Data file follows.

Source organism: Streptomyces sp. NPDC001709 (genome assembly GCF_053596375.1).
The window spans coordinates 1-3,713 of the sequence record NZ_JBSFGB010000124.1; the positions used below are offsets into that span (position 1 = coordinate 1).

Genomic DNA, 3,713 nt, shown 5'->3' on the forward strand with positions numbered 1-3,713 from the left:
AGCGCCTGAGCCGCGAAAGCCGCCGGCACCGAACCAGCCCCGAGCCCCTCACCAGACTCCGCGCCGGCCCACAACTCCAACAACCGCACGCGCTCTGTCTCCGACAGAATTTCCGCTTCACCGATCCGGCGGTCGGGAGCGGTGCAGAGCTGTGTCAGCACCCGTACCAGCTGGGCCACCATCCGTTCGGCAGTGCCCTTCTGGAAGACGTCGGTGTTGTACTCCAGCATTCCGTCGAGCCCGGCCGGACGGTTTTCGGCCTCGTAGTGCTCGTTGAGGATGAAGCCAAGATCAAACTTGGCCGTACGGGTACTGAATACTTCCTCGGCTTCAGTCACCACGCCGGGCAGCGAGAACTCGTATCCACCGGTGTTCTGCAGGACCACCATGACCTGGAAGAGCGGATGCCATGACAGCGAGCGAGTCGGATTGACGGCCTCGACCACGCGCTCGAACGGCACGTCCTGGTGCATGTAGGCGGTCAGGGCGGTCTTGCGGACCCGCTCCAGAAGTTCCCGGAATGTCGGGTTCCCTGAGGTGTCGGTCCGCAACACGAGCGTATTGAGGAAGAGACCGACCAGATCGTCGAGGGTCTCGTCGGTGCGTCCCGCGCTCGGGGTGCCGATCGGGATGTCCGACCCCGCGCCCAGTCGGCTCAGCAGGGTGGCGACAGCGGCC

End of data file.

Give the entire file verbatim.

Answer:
Source organism: Streptomyces sp. NPDC001709 (genome assembly GCF_053596375.1).
The window spans coordinates 1-3,713 of the sequence record NZ_JBSFGB010000124.1; the positions used below are offsets into that span (position 1 = coordinate 1).

Genomic DNA, 3,713 nt, shown 5'->3' on the forward strand with positions numbered 1-3,713 from the left:
AGCGCCTGAGCCGCGAAAGCCGCCGGCACCGAACCAGCCCCGAGCCCCTCACCAGACTCCGCGCCGGCCCACAACTCCAACAACCGCACGCGCTCTGTCTCCGACAGAATTTCCGCTTCACCGATCCGGCGGTCGGGAGCGGTGCAGAGCTGTGTCAGCACCCGTACCAGCTGGGCCACCATCCGTTCGGCAGTGCCCTTCTGGAAGACGTCGGTGTTGTACTCCAGCATTCCGTCGAGCCCGGCCGGACGGTTTTCGGCCTCGTAGTGCTCGTTGAGGATGAAGCCAAGATCAAACTTGGCCGTACGGGTACTGAATACTTCCTCGGCTTCAGTCACCACGCCGGGCAGCGAGAACTCGTATCCACCGGTGTTCTGCAGGACCACCATGACCTGGAAGAGCGGATGCCATGACAGCGAGCGAGTCGGATTGACGGCCTCGACCACGCGCTCGAACGGCACGTCCTGGTGCATGTAGGCGGTCAGGGCGGTCTTGCGGACCCGCTCCAGAAGTTCCCGGAATGTCGGGTTCCCTGAGGTGTCGGTCCGCAACACGAGCGTATTGAGGAAGAGACCGACCAGATCGTCGAGGGTCTCGTCGGTGCGTCCCGCGCTCGGGGTGCCGATCGGGATGTCCGACCCCGCGCCCAGTCGGCTCAGCAGGGTGGCGACAGCGGCC